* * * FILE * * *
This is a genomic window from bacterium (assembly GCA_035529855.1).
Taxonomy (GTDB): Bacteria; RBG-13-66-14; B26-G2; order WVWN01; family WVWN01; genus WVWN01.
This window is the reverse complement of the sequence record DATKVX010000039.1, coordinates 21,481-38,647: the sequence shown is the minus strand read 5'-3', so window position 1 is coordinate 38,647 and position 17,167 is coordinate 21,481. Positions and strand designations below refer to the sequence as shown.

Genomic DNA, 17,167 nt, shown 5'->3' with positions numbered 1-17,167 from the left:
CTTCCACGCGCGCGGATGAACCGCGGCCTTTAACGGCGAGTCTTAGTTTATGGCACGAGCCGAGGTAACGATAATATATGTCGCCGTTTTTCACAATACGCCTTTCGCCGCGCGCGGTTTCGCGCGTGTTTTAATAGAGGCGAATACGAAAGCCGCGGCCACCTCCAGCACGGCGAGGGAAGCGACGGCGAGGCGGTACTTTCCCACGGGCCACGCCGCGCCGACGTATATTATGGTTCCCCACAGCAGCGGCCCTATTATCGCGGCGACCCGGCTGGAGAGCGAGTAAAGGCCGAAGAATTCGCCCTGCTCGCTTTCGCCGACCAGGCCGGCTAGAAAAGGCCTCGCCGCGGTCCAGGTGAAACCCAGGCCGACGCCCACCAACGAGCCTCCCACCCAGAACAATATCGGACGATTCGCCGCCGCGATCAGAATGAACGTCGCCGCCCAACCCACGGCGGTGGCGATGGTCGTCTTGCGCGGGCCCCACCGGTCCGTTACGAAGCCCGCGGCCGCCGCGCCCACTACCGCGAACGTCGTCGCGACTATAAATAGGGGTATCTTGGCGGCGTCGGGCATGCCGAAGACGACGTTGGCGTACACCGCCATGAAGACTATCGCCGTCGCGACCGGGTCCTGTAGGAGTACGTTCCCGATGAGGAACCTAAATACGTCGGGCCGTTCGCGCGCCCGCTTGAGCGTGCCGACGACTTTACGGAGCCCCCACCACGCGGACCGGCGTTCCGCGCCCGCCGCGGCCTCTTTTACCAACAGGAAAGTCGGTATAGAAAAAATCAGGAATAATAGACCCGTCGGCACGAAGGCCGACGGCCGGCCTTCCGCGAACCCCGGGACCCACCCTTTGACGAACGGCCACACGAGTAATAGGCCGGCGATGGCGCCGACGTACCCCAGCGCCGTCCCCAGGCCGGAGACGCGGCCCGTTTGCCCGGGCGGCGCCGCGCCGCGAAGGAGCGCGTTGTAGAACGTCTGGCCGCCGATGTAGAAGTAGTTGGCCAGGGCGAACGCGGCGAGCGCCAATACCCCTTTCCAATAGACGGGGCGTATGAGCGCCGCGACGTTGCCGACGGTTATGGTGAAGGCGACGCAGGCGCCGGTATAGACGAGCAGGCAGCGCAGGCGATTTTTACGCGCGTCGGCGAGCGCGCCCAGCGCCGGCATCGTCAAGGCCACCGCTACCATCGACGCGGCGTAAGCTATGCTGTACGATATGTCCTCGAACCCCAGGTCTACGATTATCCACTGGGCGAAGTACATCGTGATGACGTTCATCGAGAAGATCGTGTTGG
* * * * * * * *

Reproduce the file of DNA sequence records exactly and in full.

This is a genomic window from bacterium (assembly GCA_035529855.1).
Taxonomy (GTDB): Bacteria; RBG-13-66-14; B26-G2; order WVWN01; family WVWN01; genus WVWN01.
This window is the reverse complement of the sequence record DATKVX010000039.1, coordinates 21,481-38,647: the sequence shown is the minus strand read 5'-3', so window position 1 is coordinate 38,647 and position 17,167 is coordinate 21,481. Positions and strand designations below refer to the sequence as shown.

Genomic DNA, 17,167 nt, shown 5'->3' with positions numbered 1-17,167 from the left:
CTTCCACGCGCGCGGATGAACCGCGGCCTTTAACGGCGAGTCTTAGTTTATGGCACGAGCCGAGGTAACGATAATATATGTCGCCGTTTTTCACAATACGCCTTTCGCCGCGCGCGGTTTCGCGCGTGTTTTAATAGAGGCGAATACGAAAGCCGCGGCCACCTCCAGCACGGCGAGGGAAGCGACGGCGAGGCGGTACTTTCCCACGGGCCACGCCGCGCCGACGTATATTATGGTTCCCCACAGCAGCGGCCCTATTATCGCGGCGACCCGGCTGGAGAGCGAGTAAAGGCCGAAGAATTCGCCCTGCTCGCTTTCGCCGACCAGGCCGGCTAGAAAAGGCCTCGCCGCGGTCCAGGTGAAACCCAGGCCGACGCCCACCAACGAGCCTCCCACCCAGAACAATATCGGACGATTCGCCGCCGCGATCAGAATGAACGTCGCCGCCCAACCCACGGCGGTGGCGATGGTCGTCTTGCGCGGGCCCCACCGGTCCGTTACGAAGCCCGCGGCCGCCGCGCCCACTACCGCGAACGTCGTCGCGACTATAAATAGGGGTATCTTGGCGGCGTCGGGCATGCCGAAGACGACGTTGGCGTACACCGCCATGAAGACTATCGCCGTCGCGACCGGGTCCTGTAGGAGTACGTTCCCGATGAGGAACCTAAATACGTCGGGCCGTTCGCGCGCCCGCTTGAGCGTGCCGACGACTTTACGGAGCCCCCACCACGCGGACCGGCGTTCCGCGCCCGCCGCGGCCTCTTTTACCAACAGGAAAGTCGGTATAGAAAAAATCAGGAATAATAGACCCGTCGGCACGAAGGCCGACGGCCGGCCTTCCGCGAACCCCGGGACCCACCCTTTGACGAACGGCCACACGAGTAATAGGCCGGCGATGGCGCCGACGTACCCCAGCGCCGTCCCCAGGCCGGAGACGCGGCCCGTTTGCCCGGGCGGCGCCGCGCCGCGAAGGAGCGCGTTGTAGAACGTCTGGCCGCCGATGTAGAAGTAGTTGGCCAGGGCGAACGCGGCGAGCGCCAATACCCCTTTCCAATAGACGGGGCGTATGAGCGCCGCGACGTTGCCGACGGTTATGGTGAAGGCGACGCAGGCGCCGGTATAGACGAGCAGGCAGCGCAGGCGATTTTTACGCGCGTCGGCGAGCGCGCCCAGCGCCGGCATCGTCAAGGCCACCGCTACCATCGACGCGGCGTAAGCTATGCTGTACGATATGTCCTCGAACCCCAGGTCTACGATTATCCACTGGGCGAAGTACATCGTGATGACGTTCATCGAGAAGATCGTGTTGG